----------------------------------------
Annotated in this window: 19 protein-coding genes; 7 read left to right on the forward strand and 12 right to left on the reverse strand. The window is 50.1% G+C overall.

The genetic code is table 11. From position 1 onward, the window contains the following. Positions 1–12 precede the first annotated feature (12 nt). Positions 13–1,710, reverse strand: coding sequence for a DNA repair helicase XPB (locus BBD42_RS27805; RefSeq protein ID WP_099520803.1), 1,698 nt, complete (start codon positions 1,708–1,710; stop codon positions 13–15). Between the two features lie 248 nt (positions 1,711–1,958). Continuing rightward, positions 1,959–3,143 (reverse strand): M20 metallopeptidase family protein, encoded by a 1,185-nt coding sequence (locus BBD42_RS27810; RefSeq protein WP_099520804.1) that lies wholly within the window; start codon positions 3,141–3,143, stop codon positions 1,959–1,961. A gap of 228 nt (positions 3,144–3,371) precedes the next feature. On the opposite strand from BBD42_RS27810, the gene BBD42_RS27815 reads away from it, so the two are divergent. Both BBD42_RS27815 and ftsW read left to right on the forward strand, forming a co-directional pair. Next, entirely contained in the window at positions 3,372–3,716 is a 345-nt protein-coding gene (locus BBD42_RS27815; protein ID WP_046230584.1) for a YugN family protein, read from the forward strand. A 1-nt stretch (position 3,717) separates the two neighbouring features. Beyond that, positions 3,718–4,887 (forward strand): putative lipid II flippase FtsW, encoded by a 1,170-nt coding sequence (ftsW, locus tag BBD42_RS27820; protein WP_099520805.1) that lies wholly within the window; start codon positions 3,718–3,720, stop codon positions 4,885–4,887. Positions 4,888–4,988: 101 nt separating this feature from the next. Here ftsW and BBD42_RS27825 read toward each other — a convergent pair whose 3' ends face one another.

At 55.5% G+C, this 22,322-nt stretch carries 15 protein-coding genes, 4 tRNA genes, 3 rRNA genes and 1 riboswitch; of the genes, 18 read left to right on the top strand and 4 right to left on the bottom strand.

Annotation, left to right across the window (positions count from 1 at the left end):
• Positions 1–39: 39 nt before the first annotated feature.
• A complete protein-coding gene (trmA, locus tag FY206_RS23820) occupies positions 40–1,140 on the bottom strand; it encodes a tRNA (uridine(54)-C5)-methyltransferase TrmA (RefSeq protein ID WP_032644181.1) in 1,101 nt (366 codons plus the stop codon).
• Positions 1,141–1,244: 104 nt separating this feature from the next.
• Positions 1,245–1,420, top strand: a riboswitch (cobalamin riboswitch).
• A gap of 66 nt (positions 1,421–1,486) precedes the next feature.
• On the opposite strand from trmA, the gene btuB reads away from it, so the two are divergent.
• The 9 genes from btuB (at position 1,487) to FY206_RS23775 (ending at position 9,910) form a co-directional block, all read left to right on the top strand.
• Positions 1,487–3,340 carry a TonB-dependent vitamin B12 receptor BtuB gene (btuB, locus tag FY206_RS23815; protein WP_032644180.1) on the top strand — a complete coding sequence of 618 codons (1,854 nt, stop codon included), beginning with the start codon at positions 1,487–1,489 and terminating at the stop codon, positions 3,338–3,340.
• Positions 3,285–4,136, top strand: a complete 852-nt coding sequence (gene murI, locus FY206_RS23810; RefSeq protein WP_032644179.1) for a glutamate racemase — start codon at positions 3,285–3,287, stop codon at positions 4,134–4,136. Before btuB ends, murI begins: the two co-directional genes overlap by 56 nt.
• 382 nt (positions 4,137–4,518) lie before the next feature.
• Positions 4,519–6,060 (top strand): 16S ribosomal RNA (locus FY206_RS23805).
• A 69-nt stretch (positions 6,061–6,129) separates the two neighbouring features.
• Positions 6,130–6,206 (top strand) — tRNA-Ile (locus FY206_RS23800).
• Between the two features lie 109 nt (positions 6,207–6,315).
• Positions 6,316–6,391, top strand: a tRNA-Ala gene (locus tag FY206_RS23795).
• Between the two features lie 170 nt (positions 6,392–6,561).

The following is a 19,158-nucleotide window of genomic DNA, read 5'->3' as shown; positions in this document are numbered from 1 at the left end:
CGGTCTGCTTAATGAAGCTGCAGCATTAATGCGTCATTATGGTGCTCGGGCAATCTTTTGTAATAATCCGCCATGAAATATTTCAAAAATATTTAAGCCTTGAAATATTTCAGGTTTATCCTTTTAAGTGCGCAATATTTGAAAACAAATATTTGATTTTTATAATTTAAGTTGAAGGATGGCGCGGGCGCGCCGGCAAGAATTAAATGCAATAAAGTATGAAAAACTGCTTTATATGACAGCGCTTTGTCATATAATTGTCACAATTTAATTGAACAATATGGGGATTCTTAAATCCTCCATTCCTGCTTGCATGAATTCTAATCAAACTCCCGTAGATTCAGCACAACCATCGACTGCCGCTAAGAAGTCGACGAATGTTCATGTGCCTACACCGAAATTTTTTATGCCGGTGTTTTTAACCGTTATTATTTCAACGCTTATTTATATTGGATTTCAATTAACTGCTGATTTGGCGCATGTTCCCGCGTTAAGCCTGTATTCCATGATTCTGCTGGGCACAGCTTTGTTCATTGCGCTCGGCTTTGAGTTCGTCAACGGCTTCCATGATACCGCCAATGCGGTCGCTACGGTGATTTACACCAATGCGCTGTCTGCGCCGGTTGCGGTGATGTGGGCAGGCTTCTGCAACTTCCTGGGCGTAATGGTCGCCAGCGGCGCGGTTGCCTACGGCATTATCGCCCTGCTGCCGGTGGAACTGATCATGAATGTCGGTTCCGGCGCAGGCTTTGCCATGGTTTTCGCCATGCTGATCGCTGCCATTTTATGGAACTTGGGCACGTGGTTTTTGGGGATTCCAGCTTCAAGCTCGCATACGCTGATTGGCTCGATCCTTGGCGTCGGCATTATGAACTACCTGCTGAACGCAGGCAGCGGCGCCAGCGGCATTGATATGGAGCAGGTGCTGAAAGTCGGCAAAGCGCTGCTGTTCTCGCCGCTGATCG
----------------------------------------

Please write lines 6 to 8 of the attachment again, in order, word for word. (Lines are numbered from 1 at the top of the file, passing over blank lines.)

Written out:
• A complete protein-coding gene (trmA, locus tag FY206_RS23820) occupies positions 40–1,140 on the bottom strand; it encodes a tRNA (uridine(54)-C5)-methyltransferase TrmA (RefSeq protein ID WP_032644181.1) in 1,101 nt (366 codons plus the stop codon).
• Positions 1,141–1,244: 104 nt separating this feature from the next.
• Positions 1,245–1,420, top strand: a riboswitch (cobalamin riboswitch).